This content is from: European Union

EU: Update on the EU FTT

Bob van der Made
The German and French leaders publicly restated their commitment to lead the way on EU FTT on February 19 and also offered a self-imposed, concrete timeline for a compromise agreement among the EU11 participating member states by May.

Notwithstanding that announcement, much remains to be done on the technical side and to reconcile the various interests of the EU11. The EU11 are meeting regularly and informally again in Brussels.

The next formal full EU28 Council working group meeting discussion on the FTT will be held on March 24 in Brussels and will be presided over by the Greeks. It will include a presentation by the European Central Bank (ECB) on technical EU FTT-related issues. However, it is unlikely that by then the EU11 will have reached a full-blown compromise and thus they may still be reticent in this EU28 setting.

It is understood that the Germans and French will likely be trying hard to find broad agreement first with the Italians and Spanish, and then with the other seven smaller member states participating in the enhanced cooperation procedure by May, around three main issues:

  • Which principle will apply: issuance or residence?
  • What is in scope?
  • Agree to step-by-step approach to implementation.

The French are apparently more involved again now, and both the French and the Germans are keen to demonstrate that the EU enhanced cooperation procedure (ECP) can be successful on such a politically difficult economic and financial EU policy measure, which in turn might lead to more use of ECP in other European monetary union related financial or economic initiatives.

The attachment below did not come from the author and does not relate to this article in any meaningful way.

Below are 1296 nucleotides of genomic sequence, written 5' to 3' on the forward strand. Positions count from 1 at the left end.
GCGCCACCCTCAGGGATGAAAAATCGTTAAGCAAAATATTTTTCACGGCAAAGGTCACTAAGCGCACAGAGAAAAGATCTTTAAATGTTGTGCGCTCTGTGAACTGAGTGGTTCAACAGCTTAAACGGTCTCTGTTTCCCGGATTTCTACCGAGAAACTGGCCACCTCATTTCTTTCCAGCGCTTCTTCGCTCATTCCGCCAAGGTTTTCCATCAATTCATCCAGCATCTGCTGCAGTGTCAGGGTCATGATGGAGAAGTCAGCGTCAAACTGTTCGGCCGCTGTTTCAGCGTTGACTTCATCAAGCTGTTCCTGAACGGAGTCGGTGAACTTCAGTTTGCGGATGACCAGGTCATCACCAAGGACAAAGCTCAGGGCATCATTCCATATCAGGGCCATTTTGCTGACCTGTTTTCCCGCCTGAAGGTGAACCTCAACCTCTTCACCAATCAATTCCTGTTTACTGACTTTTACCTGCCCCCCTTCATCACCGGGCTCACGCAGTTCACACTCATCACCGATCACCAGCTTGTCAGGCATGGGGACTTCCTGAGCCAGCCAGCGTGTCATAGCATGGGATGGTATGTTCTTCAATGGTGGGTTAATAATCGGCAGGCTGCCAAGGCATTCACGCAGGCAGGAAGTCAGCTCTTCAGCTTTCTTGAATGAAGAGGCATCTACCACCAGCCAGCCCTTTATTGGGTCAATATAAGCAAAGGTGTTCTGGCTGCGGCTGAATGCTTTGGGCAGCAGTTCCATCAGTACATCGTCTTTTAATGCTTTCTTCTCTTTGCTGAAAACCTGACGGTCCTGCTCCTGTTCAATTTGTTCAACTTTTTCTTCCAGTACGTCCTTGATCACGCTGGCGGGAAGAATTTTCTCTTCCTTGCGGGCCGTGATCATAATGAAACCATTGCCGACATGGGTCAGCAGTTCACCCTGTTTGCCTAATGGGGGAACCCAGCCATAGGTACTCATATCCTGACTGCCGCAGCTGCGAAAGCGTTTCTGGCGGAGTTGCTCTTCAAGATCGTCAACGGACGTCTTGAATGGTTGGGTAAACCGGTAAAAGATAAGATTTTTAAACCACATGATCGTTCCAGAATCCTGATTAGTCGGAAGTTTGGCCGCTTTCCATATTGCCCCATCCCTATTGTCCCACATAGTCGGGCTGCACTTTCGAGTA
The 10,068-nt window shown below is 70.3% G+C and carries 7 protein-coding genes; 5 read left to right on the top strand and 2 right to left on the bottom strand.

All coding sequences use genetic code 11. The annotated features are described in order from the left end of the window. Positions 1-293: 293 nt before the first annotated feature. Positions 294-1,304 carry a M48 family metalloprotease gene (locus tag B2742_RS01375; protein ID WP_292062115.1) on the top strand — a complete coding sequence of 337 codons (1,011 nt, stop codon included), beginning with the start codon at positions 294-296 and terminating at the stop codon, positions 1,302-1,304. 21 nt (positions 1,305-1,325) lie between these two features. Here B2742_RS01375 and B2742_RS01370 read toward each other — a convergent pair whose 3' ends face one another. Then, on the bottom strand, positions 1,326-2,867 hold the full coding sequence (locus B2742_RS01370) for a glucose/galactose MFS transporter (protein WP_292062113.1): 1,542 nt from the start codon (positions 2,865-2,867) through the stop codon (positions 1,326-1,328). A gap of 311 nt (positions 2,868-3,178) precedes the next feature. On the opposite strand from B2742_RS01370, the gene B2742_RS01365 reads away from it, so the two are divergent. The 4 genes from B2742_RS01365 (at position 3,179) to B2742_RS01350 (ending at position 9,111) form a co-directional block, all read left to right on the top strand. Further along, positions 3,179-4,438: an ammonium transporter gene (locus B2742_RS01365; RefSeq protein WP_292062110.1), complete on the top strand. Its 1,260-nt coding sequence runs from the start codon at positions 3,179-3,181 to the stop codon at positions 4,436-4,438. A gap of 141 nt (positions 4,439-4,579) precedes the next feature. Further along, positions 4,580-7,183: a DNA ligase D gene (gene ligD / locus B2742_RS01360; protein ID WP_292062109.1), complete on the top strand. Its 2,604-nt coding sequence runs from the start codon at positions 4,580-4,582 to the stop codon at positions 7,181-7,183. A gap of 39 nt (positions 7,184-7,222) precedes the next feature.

It is now increasingly clear that a phased approach to introduction will be adopted, with a likely first step being an Italian stamp duty like the EU FTT model with a tax on equities and possibly equity derivatives.

If implementation is to happen in 2016, then this means that the participating member states will have to agree and start implementation in domestic law at the latest by the beginning of 2015. This is widely considered to be very ambitious, given where we are at this stage in the development of the EU FTT, however this highly political dossier remains hard to predict.

Bob van der Made (bob.van.der.made@nl.pwc.com)
PwC
Tel: +31 88 792 3696
Website: www.pwc.com

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